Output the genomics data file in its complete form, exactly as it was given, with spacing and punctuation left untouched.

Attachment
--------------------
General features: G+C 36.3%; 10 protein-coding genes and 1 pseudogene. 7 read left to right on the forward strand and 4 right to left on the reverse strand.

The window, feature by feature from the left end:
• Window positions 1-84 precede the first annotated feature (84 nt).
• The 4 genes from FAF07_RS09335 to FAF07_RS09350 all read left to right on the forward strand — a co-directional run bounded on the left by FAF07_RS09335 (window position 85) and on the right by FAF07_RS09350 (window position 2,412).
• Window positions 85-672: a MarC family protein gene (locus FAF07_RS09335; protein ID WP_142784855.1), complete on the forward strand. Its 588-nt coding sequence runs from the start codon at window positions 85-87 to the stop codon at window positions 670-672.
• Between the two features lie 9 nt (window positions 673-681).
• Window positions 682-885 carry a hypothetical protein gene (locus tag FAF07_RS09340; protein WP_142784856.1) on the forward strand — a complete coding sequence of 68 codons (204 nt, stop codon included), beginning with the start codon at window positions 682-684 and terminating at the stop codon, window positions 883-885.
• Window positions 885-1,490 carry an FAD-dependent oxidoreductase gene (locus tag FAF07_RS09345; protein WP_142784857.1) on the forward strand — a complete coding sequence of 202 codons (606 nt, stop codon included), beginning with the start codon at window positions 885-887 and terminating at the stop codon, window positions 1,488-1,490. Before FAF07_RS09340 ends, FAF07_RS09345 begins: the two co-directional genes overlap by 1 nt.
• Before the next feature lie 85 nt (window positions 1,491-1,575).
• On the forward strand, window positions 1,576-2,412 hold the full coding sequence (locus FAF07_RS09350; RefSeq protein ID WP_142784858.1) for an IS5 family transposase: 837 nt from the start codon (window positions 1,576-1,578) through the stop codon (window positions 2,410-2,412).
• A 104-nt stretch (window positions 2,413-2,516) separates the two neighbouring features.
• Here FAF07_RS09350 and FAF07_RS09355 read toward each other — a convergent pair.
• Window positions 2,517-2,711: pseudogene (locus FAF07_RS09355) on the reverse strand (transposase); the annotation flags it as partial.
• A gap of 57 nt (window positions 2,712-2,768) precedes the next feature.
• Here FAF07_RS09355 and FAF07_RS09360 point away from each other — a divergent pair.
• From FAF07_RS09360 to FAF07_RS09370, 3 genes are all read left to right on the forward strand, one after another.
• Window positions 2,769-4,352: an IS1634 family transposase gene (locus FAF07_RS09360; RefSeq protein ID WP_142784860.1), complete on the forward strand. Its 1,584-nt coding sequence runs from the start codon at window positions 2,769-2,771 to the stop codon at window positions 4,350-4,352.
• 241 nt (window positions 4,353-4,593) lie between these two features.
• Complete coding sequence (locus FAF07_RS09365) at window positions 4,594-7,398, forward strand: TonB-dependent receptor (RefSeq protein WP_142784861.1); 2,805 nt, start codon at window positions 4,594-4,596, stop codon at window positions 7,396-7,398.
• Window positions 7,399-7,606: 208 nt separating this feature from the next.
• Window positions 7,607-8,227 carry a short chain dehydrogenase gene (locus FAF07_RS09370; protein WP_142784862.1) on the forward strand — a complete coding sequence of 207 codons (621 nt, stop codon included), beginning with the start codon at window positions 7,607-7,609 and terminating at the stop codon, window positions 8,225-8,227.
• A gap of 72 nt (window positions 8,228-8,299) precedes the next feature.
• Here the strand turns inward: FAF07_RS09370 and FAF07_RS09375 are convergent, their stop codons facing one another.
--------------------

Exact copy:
General features: G+C 36.3%; 10 protein-coding genes and 1 pseudogene. 7 read left to right on the forward strand and 4 right to left on the reverse strand.

The window, feature by feature from the left end:
• Window positions 1-84 precede the first annotated feature (84 nt).
• The 4 genes from FAF07_RS09335 to FAF07_RS09350 all read left to right on the forward strand — a co-directional run bounded on the left by FAF07_RS09335 (window position 85) and on the right by FAF07_RS09350 (window position 2,412).
• Window positions 85-672: a MarC family protein gene (locus FAF07_RS09335; protein ID WP_142784855.1), complete on the forward strand. Its 588-nt coding sequence runs from the start codon at window positions 85-87 to the stop codon at window positions 670-672.
• Between the two features lie 9 nt (window positions 673-681).
• Window positions 682-885 carry a hypothetical protein gene (locus tag FAF07_RS09340; protein WP_142784856.1) on the forward strand — a complete coding sequence of 68 codons (204 nt, stop codon included), beginning with the start codon at window positions 682-684 and terminating at the stop codon, window positions 883-885.
• Window positions 885-1,490 carry an FAD-dependent oxidoreductase gene (locus tag FAF07_RS09345; protein WP_142784857.1) on the forward strand — a complete coding sequence of 202 codons (606 nt, stop codon included), beginning with the start codon at window positions 885-887 and terminating at the stop codon, window positions 1,488-1,490. Before FAF07_RS09340 ends, FAF07_RS09345 begins: the two co-directional genes overlap by 1 nt.
• Before the next feature lie 85 nt (window positions 1,491-1,575).
• On the forward strand, window positions 1,576-2,412 hold the full coding sequence (locus FAF07_RS09350; RefSeq protein ID WP_142784858.1) for an IS5 family transposase: 837 nt from the start codon (window positions 1,576-1,578) through the stop codon (window positions 2,410-2,412).
• A 104-nt stretch (window positions 2,413-2,516) separates the two neighbouring features.
• Here FAF07_RS09350 and FAF07_RS09355 read toward each other — a convergent pair.
• Window positions 2,517-2,711: pseudogene (locus FAF07_RS09355) on the reverse strand (transposase); the annotation flags it as partial.
• A gap of 57 nt (window positions 2,712-2,768) precedes the next feature.
• Here FAF07_RS09355 and FAF07_RS09360 point away from each other — a divergent pair.
• From FAF07_RS09360 to FAF07_RS09370, 3 genes are all read left to right on the forward strand, one after another.
• Window positions 2,769-4,352: an IS1634 family transposase gene (locus FAF07_RS09360; RefSeq protein ID WP_142784860.1), complete on the forward strand. Its 1,584-nt coding sequence runs from the start codon at window positions 2,769-2,771 to the stop codon at window positions 4,350-4,352.
• 241 nt (window positions 4,353-4,593) lie between these two features.
• Complete coding sequence (locus FAF07_RS09365) at window positions 4,594-7,398, forward strand: TonB-dependent receptor (RefSeq protein WP_142784861.1); 2,805 nt, start codon at window positions 4,594-4,596, stop codon at window positions 7,396-7,398.
• Window positions 7,399-7,606: 208 nt separating this feature from the next.
• Window positions 7,607-8,227 carry a short chain dehydrogenase gene (locus FAF07_RS09370; protein WP_142784862.1) on the forward strand — a complete coding sequence of 207 codons (621 nt, stop codon included), beginning with the start codon at window positions 7,607-7,609 and terminating at the stop codon, window positions 8,225-8,227.
• A gap of 72 nt (window positions 8,228-8,299) precedes the next feature.
• Here the strand turns inward: FAF07_RS09370 and FAF07_RS09375 are convergent, their stop codons facing one another.